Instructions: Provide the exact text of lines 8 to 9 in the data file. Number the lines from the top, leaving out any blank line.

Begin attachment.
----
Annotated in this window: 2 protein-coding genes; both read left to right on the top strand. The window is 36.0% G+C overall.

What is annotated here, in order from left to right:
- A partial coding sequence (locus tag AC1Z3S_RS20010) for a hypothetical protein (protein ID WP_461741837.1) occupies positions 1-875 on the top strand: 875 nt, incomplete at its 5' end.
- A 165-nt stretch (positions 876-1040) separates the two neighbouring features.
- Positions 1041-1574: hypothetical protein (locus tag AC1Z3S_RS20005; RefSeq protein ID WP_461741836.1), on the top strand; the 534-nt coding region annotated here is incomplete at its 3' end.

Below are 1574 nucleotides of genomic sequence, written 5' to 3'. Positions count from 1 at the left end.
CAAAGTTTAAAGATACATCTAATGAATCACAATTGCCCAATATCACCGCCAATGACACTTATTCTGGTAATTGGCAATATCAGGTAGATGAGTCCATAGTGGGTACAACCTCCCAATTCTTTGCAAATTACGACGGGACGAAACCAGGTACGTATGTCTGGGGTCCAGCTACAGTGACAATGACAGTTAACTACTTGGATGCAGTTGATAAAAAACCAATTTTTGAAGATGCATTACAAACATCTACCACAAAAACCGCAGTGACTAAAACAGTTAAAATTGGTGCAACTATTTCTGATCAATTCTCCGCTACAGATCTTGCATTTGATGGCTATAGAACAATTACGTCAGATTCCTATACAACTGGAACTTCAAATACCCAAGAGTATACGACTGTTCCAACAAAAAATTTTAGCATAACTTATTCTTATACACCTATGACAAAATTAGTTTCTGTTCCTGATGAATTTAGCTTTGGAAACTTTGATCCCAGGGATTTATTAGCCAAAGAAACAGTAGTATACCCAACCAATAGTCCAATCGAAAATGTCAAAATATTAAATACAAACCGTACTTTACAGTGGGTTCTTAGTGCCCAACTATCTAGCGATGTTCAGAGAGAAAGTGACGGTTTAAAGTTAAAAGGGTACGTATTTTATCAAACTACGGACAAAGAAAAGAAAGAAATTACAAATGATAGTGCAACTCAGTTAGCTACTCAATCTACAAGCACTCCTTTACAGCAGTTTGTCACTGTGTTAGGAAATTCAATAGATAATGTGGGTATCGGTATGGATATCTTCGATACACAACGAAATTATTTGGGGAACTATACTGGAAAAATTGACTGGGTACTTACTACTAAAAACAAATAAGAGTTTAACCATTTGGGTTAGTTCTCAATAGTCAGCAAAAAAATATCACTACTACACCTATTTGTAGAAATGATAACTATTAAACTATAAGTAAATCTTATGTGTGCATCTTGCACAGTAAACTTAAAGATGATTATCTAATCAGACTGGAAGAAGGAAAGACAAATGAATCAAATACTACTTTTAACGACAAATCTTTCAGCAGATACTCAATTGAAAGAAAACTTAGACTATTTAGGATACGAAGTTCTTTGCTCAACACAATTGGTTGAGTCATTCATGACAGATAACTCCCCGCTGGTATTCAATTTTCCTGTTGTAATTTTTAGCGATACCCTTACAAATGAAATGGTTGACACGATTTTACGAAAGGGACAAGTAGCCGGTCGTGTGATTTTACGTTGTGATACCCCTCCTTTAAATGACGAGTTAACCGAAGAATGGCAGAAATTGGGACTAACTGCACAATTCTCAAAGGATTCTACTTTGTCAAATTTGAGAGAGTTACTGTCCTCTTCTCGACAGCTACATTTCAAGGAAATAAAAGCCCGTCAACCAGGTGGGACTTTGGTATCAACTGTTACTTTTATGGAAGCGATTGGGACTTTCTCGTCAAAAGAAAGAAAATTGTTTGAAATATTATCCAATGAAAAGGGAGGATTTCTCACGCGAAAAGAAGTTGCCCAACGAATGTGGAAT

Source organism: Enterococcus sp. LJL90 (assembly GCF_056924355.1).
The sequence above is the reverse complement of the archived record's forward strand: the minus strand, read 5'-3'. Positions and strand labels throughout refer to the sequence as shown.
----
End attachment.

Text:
Source organism: Enterococcus sp. LJL90 (assembly GCF_056924355.1).
The sequence above is the reverse complement of the archived record's forward strand: the minus strand, read 5'-3'. Positions and strand labels throughout refer to the sequence as shown.